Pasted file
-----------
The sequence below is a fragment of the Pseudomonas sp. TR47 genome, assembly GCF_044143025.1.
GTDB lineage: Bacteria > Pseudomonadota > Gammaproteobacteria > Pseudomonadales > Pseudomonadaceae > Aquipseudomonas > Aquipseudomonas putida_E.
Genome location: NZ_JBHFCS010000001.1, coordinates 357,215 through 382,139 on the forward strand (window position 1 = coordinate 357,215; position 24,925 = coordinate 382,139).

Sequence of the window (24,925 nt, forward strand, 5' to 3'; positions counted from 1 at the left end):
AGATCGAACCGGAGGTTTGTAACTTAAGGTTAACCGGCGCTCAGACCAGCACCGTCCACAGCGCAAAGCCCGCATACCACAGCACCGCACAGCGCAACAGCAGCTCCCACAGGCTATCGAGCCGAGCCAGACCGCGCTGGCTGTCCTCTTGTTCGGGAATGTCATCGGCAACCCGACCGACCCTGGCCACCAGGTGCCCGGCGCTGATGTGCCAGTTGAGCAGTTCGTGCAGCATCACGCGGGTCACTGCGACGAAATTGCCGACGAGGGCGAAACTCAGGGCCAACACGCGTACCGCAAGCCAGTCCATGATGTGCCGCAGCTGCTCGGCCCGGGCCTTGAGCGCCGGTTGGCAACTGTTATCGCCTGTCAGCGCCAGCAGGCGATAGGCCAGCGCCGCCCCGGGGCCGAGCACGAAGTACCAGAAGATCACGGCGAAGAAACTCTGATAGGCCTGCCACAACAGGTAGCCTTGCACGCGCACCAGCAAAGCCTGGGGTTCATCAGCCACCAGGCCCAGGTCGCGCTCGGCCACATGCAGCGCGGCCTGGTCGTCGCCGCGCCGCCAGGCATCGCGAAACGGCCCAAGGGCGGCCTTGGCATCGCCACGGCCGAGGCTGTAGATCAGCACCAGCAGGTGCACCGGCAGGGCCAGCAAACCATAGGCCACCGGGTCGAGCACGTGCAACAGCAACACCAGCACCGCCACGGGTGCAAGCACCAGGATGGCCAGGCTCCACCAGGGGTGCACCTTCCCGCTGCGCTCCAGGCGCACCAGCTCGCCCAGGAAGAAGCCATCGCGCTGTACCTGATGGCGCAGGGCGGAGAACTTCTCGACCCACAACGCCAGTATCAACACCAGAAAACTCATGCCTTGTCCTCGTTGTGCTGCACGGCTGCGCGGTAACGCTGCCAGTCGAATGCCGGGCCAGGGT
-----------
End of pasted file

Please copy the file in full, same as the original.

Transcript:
The sequence below is a fragment of the Pseudomonas sp. TR47 genome, assembly GCF_044143025.1.
GTDB lineage: Bacteria > Pseudomonadota > Gammaproteobacteria > Pseudomonadales > Pseudomonadaceae > Aquipseudomonas > Aquipseudomonas putida_E.
Genome location: NZ_JBHFCS010000001.1, coordinates 357,215 through 382,139 on the forward strand (window position 1 = coordinate 357,215; position 24,925 = coordinate 382,139).

Sequence of the window (24,925 nt, forward strand, 5' to 3'; positions counted from 1 at the left end):
AGATCGAACCGGAGGTTTGTAACTTAAGGTTAACCGGCGCTCAGACCAGCACCGTCCACAGCGCAAAGCCCGCATACCACAGCACCGCACAGCGCAACAGCAGCTCCCACAGGCTATCGAGCCGAGCCAGACCGCGCTGGCTGTCCTCTTGTTCGGGAATGTCATCGGCAACCCGACCGACCCTGGCCACCAGGTGCCCGGCGCTGATGTGCCAGTTGAGCAGTTCGTGCAGCATCACGCGGGTCACTGCGACGAAATTGCCGACGAGGGCGAAACTCAGGGCCAACACGCGTACCGCAAGCCAGTCCATGATGTGCCGCAGCTGCTCGGCCCGGGCCTTGAGCGCCGGTTGGCAACTGTTATCGCCTGTCAGCGCCAGCAGGCGATAGGCCAGCGCCGCCCCGGGGCCGAGCACGAAGTACCAGAAGATCACGGCGAAGAAACTCTGATAGGCCTGCCACAACAGGTAGCCTTGCACGCGCACCAGCAAAGCCTGGGGTTCATCAGCCACCAGGCCCAGGTCGCGCTCGGCCACATGCAGCGCGGCCTGGTCGTCGCCGCGCCGCCAGGCATCGCGAAACGGCCCAAGGGCGGCCTTGGCATCGCCACGGCCGAGGCTGTAGATCAGCACCAGCAGGTGCACCGGCAGGGCCAGCAAACCATAGGCCACCGGGTCGAGCACGTGCAACAGCAACACCAGCACCGCCACGGGTGCAAGCACCAGGATGGCCAGGCTCCACCAGGGGTGCACCTTCCCGCTGCGCTCCAGGCGCACCAGCTCGCCCAGGAAGAAGCCATCGCGCTGTACCTGATGGCGCAGGGCGGAGAACTTCTCGACCCACAACGCCAGTATCAACACCAGAAAACTCATGCCTTGTCCTCGTTGTGCTGCACGGCTGCGCGGTAACGCTGCCAGTCGAATGCCGGGCCAGGGT